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When Mahen Thacker was a young boy growing up in India, his mother taught him a very valuable lesson: the importance of giving to others.
“My father used to give her money for household expenses, and she would give some to me and say ‘Go do some charity work,’” Mahen explains.
And it wasn’t just her children she was teaching. “Everybody respected her and they would sit on our verandah and ask for her advice. She would tell them, ‘There are many people who are more disadvantaged, and if we can help them, we should.’”
Mahen’s mother taught him to give at least 10% of his income to charity. It’s a lesson he’s never forgotten.
Now a retired engineer living in Toronto, Mahen is an active philanthropist and an Interval House donor. Even though he has no personal connection with women and children fleeing intimate partner violence, he strongly believes in supporting women through the work of Interval House. He’s even left a gift for Interval House in his Will, and has passed his mother’s lesson about giving generously down to his own children.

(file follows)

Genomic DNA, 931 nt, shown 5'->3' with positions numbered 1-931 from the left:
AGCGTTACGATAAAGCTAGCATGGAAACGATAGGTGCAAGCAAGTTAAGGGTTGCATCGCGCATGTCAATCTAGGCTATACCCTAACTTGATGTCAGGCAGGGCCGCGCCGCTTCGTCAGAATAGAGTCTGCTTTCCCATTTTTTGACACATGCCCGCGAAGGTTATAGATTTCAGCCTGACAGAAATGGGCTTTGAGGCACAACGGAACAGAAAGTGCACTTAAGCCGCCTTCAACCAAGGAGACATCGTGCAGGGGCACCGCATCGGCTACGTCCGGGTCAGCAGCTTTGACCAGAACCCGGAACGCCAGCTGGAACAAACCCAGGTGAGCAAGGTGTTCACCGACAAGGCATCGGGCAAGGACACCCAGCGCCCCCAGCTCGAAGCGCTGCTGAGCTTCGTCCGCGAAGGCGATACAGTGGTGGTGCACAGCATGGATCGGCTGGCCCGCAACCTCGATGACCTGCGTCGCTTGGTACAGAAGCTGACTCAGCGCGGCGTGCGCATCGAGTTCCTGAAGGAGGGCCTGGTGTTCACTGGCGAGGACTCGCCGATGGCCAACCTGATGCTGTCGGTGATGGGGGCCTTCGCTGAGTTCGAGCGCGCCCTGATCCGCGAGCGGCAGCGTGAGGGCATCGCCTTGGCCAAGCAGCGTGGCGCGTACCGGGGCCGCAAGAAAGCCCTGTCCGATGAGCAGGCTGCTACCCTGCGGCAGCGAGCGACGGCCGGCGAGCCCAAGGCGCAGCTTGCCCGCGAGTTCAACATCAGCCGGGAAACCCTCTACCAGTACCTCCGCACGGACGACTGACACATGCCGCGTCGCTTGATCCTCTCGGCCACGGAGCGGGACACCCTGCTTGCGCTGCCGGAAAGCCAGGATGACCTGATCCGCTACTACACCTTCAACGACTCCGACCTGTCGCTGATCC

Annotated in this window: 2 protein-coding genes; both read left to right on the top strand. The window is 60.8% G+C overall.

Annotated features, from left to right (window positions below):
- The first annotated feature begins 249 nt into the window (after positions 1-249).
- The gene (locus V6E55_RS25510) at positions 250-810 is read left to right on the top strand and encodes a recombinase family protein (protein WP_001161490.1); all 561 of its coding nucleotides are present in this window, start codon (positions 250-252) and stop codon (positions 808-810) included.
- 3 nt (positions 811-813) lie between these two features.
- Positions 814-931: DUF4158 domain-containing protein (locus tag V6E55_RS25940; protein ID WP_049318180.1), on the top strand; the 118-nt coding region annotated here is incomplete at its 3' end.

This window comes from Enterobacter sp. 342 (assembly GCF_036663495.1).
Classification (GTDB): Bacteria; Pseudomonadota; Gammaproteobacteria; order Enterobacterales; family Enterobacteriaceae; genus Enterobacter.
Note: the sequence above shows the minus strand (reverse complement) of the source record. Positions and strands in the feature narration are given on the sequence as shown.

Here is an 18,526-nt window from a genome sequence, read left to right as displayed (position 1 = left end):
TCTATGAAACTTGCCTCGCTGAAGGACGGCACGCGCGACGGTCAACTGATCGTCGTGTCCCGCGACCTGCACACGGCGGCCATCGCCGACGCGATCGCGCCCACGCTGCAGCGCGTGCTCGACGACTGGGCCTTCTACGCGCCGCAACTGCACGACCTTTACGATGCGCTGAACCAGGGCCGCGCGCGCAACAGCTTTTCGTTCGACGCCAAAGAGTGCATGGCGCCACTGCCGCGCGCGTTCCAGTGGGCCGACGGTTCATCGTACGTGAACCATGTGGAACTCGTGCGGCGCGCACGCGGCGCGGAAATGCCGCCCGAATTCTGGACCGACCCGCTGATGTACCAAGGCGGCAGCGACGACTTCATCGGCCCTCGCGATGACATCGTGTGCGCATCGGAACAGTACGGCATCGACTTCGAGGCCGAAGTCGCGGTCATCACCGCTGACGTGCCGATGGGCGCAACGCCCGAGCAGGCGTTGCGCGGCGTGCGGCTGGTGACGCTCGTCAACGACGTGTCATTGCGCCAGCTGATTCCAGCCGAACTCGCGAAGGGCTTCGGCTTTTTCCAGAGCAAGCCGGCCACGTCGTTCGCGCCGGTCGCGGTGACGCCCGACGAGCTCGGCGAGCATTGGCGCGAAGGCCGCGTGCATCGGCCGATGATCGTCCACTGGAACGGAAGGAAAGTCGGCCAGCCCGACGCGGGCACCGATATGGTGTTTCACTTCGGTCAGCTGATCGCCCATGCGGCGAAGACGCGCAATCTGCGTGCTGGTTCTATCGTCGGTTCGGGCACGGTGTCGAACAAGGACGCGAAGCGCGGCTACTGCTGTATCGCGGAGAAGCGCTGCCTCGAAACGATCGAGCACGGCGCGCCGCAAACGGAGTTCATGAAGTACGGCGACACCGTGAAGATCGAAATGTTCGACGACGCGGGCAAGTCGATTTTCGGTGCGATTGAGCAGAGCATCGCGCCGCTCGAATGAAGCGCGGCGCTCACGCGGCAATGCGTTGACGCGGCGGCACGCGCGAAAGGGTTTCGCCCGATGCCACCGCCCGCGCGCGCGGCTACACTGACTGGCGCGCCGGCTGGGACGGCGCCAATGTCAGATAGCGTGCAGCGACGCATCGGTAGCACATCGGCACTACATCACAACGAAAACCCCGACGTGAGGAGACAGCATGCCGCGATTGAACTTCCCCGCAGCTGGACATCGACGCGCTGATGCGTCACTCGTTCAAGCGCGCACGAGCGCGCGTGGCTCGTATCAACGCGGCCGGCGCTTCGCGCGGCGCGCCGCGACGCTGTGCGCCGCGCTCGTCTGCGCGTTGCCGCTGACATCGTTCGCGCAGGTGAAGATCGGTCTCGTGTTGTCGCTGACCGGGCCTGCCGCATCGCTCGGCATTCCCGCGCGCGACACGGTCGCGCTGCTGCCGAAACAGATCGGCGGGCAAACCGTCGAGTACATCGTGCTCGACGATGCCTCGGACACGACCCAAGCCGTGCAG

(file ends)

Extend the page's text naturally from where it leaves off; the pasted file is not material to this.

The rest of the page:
“Interval House gives women confidence and helps them get an apartment and a job,” he says. “It’s important to support women and give them these opportunities. And they will pass their strength and courage on to their children.”
Mahen is living proof you don’t need a personal connection to a cause to help people in need. All you need is empathy and the desire to do good and make a lasting difference.
Whatever your motivation for supporting Interval House, thank you for helping women and children live lives free of violence.